Anet, the Managing Director of an award-winning NGO in the Health Sector, specialising in HIV and AIDS education and treatment in rural South Africa, contacted Aephoria to assist with staff and organisational development. After running for more than 10 years and rolling the project out to more than 25 000 people annually, it was time to get employees involved in the organisational strategy and development process.
Understanding the nature of the problem
The presenting issue brought to Aephoria related to the changes in the NGO funding landscape over the past five years, with donor funding drying up and the need to set up social enterprises that are self-sustaining. As the presenting issue was explored it became clear that the organisation had already made significant changes and was starting to support the financial needs of the organisation differently. These changes had however created confusion with different stakeholders as to the overall purpose of the organisation and the relative priorities between projects from a capability perspective. The organisation was also heavily reliant on the founder MD for both strategic direction and fundraising, even though the organisation had grown to more than 70 fulltime staff members.
Establishing and adapting the organisation
To support the maturation of the organisation, a series of interventions were structured involving stakeholders at staff, management and Board level. The aim of these interventions were to:
- Get all the people aligned behind a new purpose and a clear strategic view of the organisation and its sustainability going forward
- Capacitate staff and board to participate in strategy and other important fundraising initiatives
- Improve the involvement of key people in strategic decision making
- Ensure the continued sustainability and success of the organisation.
Interventions ranged from stakeholder interviews, to strategy workshops, to small-group coaching and development initiatives, to changes to the organisation design. All these interventions started from the premise that future alignment was dependent on clarifying the shared purpose of the organisation and to from there get clear on what the organisation needs to be insanely great at.
Involving staff in strategy
One of the interventions involved getting supervisory and management staff involved in strategy and fundraising activities. Given that most employees of the organisation have been nurtured from within and have not had any exposure to strategic work, the MD was committed to yet anxious about the way forward. Through participative exercises, the use of liberating structures (www.liberatingstructures.com) and small group work, team members participated in the review of the organisation’s purpose and participated in scenario-based strategic decision making that explored scenarios relating to stability of funding and the socio-political context within which the organisation delivers its services.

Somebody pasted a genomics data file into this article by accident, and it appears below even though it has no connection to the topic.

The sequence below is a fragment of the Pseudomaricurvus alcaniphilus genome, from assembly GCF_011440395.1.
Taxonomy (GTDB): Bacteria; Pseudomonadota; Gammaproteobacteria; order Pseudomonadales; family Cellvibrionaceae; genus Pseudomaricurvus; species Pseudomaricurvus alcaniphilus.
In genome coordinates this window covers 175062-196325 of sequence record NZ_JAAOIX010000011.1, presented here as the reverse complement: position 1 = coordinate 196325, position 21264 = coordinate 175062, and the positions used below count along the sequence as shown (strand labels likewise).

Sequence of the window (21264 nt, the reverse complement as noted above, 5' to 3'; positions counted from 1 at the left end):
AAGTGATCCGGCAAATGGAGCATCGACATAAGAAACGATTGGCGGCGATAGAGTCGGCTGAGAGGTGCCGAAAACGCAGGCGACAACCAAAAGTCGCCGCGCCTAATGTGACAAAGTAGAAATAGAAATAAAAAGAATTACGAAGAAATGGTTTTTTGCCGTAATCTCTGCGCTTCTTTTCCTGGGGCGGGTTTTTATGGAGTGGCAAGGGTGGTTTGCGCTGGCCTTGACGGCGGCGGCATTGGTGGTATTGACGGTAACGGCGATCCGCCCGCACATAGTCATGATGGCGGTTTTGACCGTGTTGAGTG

This allowed the organisation to move beyond a strategic view stemming from minor updates to targets and numbers in a static funder-driven document, to a dynamic strategy within scenarios that were proudly co-developed and shared by all in the leadership team. The strategic priorities were set for the year ahead within a view of these scenarios and people were willing to take responsibility for activities outside of their previous range of comfort. A coherent plan to support, upskill and hold individuals accountable to their promises was put in place.
Holding leaders accountable
This project encountered two of the biggest stumbling blocks when maturing a leadership team and organisation in the non-profit sector. Firstly, the founding member of the project often struggles to let go and allow the organisation to mature beyond their direct control. This required ongoing coaching support for the MD and deliberate work with the leader to manage the anxiety that comes with allowing the “baby” to grow into independence. Secondly, individuals are keen to get involved and grow their skills but are held back by humble beginnings, a lack of competence and various forms of internalised dependence. It was therefore necessary to set up learning circles that allowed individuals to systematically build their involvement and confidence in areas such as identifying opportunities to partner, promoting the projects, securing funding and doing PR work. The structure of the organisation development intervention also allowed for accountability check-ins and problem-solving sessions with project leads on a weekly and later monthly basis to ensure that the momentum on involvement did not get lost.
Continued organisational evolution
The organisation continues to evolve. We continue to support the leader in a coaching capacity to support her during critical inflection points. The identification of critical skills that informs Board Member selection is one such area of support. Aephoria has also supported shifts in the organisational design, working from process mapping to realignment of roles and responsibilities, to shifts in the weekly and daily operating cycles.